Das Ewige Leben (German for eternal life), the latest instalment in the Simon Brenner movies from Austria, starts with the usual slight comedic misunderstanding. Brenner, forever unshaved and in his shabby green jacket, wants to get social security, but has no job, no fixed address, no money, and no ID on him. “You’re homeless,” the woman behind the counter tells him. Maybe that has not occurred to Brenner.
This is the fourth Simon Brenner movie; all of them have Wolfgang Murnberger as a director, and Josef Hader as the ever-deteriorating ex-cop ex-private eye ex-ambulance driver Brenner. I can’t think of a more interesting investigator still at work – although technically, he investigates nothing, but stumbles onto wrongdoings almost by accident, and reluctantly. This movie takes a dark turn: Brenner has massive, crushing headaches and solves that problem with shooting himself in the head. He survives, barely, with a bullet lodged in his frontal lobe and pressing on his optical nerve; after his coma, he is convinced that someone wanted to shoot him. He suspects the local chief of police (Tobias Moretti).
He’s not wrong, in a way. The plot is never discussed, but it’s there for you to figure out. There is an old crime involved, committed by – yes, you guessed it – Brenner himself, and some childhood friends. There is now a young woman who turns out to be the daughter of the woman who was part of Brenner’s gang. And that daughter is now his therapeutic councillor. Her husband is the chief of police – but the chief was also part of that gang of bankrobbers. There is blackmail, murder, memory loss, possible incest, all part of the Wolf Haas novels the movies are based on. And there’s one very devious cat.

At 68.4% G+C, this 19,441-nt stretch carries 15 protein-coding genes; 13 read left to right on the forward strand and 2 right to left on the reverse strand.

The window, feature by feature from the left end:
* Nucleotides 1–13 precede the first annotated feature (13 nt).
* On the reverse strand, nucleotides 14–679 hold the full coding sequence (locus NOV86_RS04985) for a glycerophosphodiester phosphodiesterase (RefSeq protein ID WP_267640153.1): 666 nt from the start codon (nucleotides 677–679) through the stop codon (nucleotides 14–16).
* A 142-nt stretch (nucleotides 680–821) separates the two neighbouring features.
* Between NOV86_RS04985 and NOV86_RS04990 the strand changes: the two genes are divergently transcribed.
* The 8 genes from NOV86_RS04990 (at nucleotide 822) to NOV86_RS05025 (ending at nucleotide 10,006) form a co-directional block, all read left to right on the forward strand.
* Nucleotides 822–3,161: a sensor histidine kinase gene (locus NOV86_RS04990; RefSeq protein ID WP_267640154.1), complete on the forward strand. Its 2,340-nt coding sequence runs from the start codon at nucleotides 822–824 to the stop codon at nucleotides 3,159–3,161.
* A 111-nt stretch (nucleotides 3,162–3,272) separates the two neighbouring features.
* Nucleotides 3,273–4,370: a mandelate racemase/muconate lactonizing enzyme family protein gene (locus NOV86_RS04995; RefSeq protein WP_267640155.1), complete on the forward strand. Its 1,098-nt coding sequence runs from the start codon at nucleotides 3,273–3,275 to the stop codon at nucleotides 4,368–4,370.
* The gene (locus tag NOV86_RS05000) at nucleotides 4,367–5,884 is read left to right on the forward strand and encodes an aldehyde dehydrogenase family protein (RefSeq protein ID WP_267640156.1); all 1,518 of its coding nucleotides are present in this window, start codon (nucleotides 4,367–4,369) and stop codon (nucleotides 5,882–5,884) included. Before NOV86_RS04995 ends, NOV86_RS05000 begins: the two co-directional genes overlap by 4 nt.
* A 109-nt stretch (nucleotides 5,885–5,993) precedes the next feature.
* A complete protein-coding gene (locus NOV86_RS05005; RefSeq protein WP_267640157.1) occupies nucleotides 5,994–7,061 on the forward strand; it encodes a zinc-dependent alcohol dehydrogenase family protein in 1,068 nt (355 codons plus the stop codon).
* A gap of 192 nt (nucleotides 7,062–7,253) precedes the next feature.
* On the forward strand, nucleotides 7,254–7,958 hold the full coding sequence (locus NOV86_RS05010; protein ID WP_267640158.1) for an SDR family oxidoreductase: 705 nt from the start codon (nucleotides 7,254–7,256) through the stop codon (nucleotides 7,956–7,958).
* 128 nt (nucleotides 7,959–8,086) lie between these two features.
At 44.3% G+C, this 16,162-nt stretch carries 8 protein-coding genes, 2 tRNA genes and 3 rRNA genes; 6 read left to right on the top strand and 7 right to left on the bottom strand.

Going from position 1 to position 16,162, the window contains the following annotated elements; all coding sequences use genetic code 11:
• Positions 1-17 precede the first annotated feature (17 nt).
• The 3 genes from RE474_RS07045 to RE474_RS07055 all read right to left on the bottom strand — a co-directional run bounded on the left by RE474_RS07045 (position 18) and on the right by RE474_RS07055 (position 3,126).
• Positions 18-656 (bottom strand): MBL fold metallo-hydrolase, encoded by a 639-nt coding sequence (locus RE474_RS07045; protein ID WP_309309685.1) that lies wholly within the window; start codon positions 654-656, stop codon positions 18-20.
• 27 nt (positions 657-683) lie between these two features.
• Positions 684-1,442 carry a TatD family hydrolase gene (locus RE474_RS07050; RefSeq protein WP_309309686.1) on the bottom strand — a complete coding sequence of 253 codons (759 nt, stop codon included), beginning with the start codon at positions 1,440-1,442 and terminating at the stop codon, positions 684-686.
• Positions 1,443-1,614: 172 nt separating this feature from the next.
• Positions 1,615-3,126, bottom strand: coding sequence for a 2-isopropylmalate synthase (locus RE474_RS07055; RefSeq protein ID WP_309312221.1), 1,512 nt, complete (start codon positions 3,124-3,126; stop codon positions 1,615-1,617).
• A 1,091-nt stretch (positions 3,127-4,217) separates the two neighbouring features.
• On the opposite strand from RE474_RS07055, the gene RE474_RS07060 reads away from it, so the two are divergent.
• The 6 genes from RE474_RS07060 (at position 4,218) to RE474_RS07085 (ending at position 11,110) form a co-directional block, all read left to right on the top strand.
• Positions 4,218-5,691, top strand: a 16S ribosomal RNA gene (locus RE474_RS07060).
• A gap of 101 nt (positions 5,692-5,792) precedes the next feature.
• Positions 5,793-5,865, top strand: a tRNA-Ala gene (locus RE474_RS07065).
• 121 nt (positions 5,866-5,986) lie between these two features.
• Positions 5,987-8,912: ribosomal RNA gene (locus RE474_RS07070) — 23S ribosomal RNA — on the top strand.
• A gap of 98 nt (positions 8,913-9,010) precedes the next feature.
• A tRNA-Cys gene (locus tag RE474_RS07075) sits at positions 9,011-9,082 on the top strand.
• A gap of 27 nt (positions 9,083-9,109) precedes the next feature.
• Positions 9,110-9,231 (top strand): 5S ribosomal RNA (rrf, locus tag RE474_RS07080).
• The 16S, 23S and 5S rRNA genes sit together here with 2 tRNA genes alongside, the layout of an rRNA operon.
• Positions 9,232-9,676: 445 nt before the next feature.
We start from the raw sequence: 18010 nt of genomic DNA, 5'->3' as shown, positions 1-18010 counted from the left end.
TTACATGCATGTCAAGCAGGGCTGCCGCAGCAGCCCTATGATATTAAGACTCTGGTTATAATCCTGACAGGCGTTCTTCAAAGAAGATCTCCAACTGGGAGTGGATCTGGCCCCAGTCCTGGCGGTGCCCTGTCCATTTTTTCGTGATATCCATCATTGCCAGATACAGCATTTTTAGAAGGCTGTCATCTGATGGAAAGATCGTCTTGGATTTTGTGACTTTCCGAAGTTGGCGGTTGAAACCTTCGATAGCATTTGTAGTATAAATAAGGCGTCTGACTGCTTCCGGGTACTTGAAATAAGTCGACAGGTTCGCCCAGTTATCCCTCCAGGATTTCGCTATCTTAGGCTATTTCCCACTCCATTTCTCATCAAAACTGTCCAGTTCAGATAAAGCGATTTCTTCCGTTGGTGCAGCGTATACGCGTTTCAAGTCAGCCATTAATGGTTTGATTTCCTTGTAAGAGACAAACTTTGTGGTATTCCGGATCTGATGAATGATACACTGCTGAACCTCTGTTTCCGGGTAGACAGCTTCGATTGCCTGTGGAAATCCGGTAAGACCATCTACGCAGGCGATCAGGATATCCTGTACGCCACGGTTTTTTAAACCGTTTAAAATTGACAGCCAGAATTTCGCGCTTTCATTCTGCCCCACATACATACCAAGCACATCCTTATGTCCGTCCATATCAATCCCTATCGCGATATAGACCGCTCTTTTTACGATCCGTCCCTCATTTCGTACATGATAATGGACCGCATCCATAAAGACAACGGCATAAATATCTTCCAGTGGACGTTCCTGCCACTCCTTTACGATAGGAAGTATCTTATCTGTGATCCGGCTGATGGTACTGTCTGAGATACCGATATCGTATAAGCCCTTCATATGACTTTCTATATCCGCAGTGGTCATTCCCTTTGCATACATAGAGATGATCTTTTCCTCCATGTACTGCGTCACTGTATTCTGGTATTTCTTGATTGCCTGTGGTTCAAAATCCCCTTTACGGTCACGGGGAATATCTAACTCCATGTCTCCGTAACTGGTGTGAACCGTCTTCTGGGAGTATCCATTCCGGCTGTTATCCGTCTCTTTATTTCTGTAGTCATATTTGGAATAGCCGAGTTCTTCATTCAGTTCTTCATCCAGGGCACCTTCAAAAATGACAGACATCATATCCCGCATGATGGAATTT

There are moments in this movie that are as funny as the other Brenner movies, but here, after the suicide attempt, everything is tinged with a silvery melancholy because Brenner is no longer middle-aged, but veering towards getting old, and in bad health. Dr. Irrsiegler (Nora von Waldstätten), pretty and wholesome, is perfectly friendly while plotting and planning how to save her husband. There is Köck, an antiques dealer, also part of the old gang, happily blackmailing whoever is nearest.
Das Ewige Leben is less funny than the other movies, and Der Knochenmann, with its grisly story and tight plot, is still the best movie in the series, but this one is definitely worth watching. There are eight novels out, three of them newer than this one, which should give us three movies more with him. There is a Brenner movie every four years or so. That’s quite a long wait until something is happening again.